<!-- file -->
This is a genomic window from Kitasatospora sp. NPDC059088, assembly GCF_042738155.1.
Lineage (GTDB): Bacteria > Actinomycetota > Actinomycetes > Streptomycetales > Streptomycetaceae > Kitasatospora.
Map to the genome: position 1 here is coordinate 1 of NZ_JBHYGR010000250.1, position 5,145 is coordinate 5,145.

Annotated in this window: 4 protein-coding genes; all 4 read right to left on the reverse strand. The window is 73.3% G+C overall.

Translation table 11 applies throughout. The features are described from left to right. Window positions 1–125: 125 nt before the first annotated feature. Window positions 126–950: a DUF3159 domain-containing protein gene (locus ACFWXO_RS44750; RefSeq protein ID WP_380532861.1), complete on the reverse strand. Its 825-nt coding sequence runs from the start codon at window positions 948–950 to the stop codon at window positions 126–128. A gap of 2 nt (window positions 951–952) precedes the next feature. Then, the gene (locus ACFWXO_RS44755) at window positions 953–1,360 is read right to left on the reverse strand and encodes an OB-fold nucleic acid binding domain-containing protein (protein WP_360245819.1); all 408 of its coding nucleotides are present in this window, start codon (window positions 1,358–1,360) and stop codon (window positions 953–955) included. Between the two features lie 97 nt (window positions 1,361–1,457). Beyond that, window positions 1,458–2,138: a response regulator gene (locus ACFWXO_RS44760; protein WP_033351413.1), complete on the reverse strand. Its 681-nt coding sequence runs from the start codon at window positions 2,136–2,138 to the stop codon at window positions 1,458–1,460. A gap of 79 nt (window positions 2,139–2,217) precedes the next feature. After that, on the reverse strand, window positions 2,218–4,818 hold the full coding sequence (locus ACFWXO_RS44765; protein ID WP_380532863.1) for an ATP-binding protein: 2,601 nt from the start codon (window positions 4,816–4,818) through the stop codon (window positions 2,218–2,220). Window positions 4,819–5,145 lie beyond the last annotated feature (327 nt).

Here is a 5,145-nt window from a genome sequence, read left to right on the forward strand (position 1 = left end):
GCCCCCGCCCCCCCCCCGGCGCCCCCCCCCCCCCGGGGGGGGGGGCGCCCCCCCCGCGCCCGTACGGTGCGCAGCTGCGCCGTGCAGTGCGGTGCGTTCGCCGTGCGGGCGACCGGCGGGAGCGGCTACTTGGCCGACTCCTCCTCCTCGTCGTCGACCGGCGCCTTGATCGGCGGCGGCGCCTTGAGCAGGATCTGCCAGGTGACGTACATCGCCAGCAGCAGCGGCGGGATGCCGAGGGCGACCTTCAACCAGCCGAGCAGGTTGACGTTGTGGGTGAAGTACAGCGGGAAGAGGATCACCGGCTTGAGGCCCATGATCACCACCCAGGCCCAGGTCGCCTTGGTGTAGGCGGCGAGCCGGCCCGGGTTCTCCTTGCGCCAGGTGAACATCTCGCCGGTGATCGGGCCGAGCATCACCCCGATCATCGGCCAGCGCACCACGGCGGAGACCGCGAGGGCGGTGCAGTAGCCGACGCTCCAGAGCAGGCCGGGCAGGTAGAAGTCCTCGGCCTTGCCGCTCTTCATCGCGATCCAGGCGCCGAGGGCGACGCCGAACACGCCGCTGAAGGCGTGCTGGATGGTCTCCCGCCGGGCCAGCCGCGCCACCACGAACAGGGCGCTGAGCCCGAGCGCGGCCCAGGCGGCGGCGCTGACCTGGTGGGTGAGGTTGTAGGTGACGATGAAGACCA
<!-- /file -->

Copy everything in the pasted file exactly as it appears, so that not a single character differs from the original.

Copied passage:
This is a genomic window from Kitasatospora sp. NPDC059088, assembly GCF_042738155.1.
Lineage (GTDB): Bacteria > Actinomycetota > Actinomycetes > Streptomycetales > Streptomycetaceae > Kitasatospora.
Map to the genome: position 1 here is coordinate 1 of NZ_JBHYGR010000250.1, position 5,145 is coordinate 5,145.

Annotated in this window: 4 protein-coding genes; all 4 read right to left on the reverse strand. The window is 73.3% G+C overall.

Translation table 11 applies throughout. The features are described from left to right. Window positions 1–125: 125 nt before the first annotated feature. Window positions 126–950: a DUF3159 domain-containing protein gene (locus ACFWXO_RS44750; RefSeq protein ID WP_380532861.1), complete on the reverse strand. Its 825-nt coding sequence runs from the start codon at window positions 948–950 to the stop codon at window positions 126–128. A gap of 2 nt (window positions 951–952) precedes the next feature. Then, the gene (locus ACFWXO_RS44755) at window positions 953–1,360 is read right to left on the reverse strand and encodes an OB-fold nucleic acid binding domain-containing protein (protein WP_360245819.1); all 408 of its coding nucleotides are present in this window, start codon (window positions 1,358–1,360) and stop codon (window positions 953–955) included. Between the two features lie 97 nt (window positions 1,361–1,457). Beyond that, window positions 1,458–2,138: a response regulator gene (locus ACFWXO_RS44760; protein WP_033351413.1), complete on the reverse strand. Its 681-nt coding sequence runs from the start codon at window positions 2,136–2,138 to the stop codon at window positions 1,458–1,460. A gap of 79 nt (window positions 2,139–2,217) precedes the next feature. After that, on the reverse strand, window positions 2,218–4,818 hold the full coding sequence (locus ACFWXO_RS44765; protein ID WP_380532863.1) for an ATP-binding protein: 2,601 nt from the start codon (window positions 4,816–4,818) through the stop codon (window positions 2,218–2,220). Window positions 4,819–5,145 lie beyond the last annotated feature (327 nt).

Here is a 5,145-nt window from a genome sequence, read left to right on the forward strand (position 1 = left end):
GCCCCCGCCCCCCCCCCGGCGCCCCCCCCCCCCCGGGGGGGGGGGCGCCCCCCCCGCGCCCGTACGGTGCGCAGCTGCGCCGTGCAGTGCGGTGCGTTCGCCGTGCGGGCGACCGGCGGGAGCGGCTACTTGGCCGACTCCTCCTCCTCGTCGTCGACCGGCGCCTTGATCGGCGGCGGCGCCTTGAGCAGGATCTGCCAGGTGACGTACATCGCCAGCAGCAGCGGCGGGATGCCGAGGGCGACCTTCAACCAGCCGAGCAGGTTGACGTTGTGGGTGAAGTACAGCGGGAAGAGGATCACCGGCTTGAGGCCCATGATCACCACCCAGGCCCAGGTCGCCTTGGTGTAGGCGGCGAGCCGGCCCGGGTTCTCCTTGCGCCAGGTGAACATCTCGCCGGTGATCGGGCCGAGCATCACCCCGATCATCGGCCAGCGCACCACGGCGGAGACCGCGAGGGCGGTGCAGTAGCCGACGCTCCAGAGCAGGCCGGGCAGGTAGAAGTCCTCGGCCTTGCCGCTCTTCATCGCGATCCAGGCGCCGAGGGCGACGCCGAACACGCCGCTGAAGGCGTGCTGGATGGTCTCCCGCCGGGCCAGCCGCGCCACCACGAACAGGGCGCTGAGCCCGAGCGCGGCCCAGGCGGCGGCGCTGACCTGGTGGGTGAGGTTGTAGGTGACGATGAAGACCA